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and even if my symptoms get better and better each day and my life begins to resemble the one i had pre-diagnosis, ms has still won. it won in my head, it made me fearfull and refusing some opportunities because who knows what mischief would my body suddenly decide to engage in. which is not a very reasonable fear since my mris have shown no new or active lesions for 4 years and i feel better each day :|
As long as you live and breath you are fighting the battle for a better day today than yesterday, and a better tomorrow than today, so I don't see that it's won, it may have won the battle for your confidence and brain at the moment, but the fact that you can post that you can see it as a MS win, personally I feel you still have time to change that, and allow it to be a spur, to keep you moving forward, even though it may feel that you've hit the wall at this moment in time.

Even if the opportunities were one offs, they weren't the only time that opportunities occur, and with a better functionality of your body and mind, all it takes is a single step the next time opportunity knocks, to change the outcome of your future.

So don't give up or in to the fear and despondency, because both are a temporary occurrence, just a bump in the road we call life.

Many years ago, I was ready to go on holiday in Europe, travelling around by trains, from city to city and country to country, I had a friend see me off, (I think he suspected, that even with all the planning and preparation I had done, that I might not go through with it), I left and convinced myself to travel to London, then stay there if I wanted for the next 2 weeks, after a day in London, I chose to head for the English channel ports, because I could always stay there for the 2 weeks, then I chose to get on a ferry to France, because I could always stay on the French coast for 2 weeks, 8,700 miles later I had been to France, Monaco, Italy, Austria, East Germany, West Germany, France, Belgium, back to England and then home. The journey of a thousand, (or 8,700), miles begins with a single step, I went for the next 5 years and saw everything from Nord Cap in Scandinavia, down into North Africa, and from Portugal and the West of Spain, across to Greece, Turkey and the Balkan countries, each year I traveled between 8,000 and 10,000 miles, and experienced Europe in a way that only the adventurous ever get to visit, all because I got on the train to head to London.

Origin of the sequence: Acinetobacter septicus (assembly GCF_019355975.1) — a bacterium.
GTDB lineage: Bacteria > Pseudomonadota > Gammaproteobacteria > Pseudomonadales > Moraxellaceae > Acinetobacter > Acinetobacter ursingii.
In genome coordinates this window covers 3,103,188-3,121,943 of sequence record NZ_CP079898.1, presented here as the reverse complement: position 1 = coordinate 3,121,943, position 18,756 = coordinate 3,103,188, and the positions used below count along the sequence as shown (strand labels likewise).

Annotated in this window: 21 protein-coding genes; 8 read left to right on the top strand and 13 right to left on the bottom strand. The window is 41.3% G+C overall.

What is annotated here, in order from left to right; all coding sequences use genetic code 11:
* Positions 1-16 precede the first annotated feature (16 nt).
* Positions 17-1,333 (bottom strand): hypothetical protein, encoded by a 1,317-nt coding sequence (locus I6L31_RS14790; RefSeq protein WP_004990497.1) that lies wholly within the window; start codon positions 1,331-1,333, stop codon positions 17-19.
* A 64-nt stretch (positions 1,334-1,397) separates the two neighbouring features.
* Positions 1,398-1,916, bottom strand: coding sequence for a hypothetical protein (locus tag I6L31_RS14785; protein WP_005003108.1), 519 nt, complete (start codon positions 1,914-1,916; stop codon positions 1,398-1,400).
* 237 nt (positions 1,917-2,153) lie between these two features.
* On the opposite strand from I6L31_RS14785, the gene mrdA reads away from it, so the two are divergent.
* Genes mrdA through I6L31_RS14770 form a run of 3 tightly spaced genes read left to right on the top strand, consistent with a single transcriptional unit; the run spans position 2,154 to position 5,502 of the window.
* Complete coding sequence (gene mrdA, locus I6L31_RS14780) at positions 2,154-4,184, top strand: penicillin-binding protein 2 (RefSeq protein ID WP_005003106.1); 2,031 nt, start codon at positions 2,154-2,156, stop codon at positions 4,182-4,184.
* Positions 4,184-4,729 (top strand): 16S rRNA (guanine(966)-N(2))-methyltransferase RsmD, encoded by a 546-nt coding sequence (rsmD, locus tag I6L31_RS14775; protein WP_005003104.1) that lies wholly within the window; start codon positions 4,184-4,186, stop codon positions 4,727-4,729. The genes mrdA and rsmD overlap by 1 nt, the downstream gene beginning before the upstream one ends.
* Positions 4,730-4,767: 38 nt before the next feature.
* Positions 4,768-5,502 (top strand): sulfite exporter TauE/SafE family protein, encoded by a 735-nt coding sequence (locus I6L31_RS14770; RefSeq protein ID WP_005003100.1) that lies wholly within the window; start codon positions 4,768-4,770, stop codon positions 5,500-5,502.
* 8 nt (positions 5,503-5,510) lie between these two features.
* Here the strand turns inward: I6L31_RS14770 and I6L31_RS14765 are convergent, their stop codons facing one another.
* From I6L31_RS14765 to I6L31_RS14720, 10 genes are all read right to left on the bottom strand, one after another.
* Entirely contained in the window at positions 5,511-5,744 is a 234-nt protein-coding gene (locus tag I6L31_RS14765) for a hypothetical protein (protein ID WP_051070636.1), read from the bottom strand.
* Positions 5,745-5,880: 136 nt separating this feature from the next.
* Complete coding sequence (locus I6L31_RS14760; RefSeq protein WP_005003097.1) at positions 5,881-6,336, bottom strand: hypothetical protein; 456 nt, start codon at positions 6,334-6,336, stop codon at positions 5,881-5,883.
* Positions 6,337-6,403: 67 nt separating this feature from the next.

Be well, live long and prosper!
I'm sorry you're going through this.
It's more than just a physical battle isn't it. It's a mind thing too, and so much more.
It's great that you're doing well physically. I would look at it as one down and one more to go..
Wish you good luck and wellness.
Well done for posting this message! It's not easy to admit to being 'down', especially in a setting like OMS where there is great determination all round to stay positive. But despite everyone in this forum being publicly upbeat most of the time I am absolutely certain you are not alone in feeling weighed down, even defeated, by your diagnosis.

The saying goes that a problem shared is a problem halved. So in submitting your post, you are already on the way to doing something about it.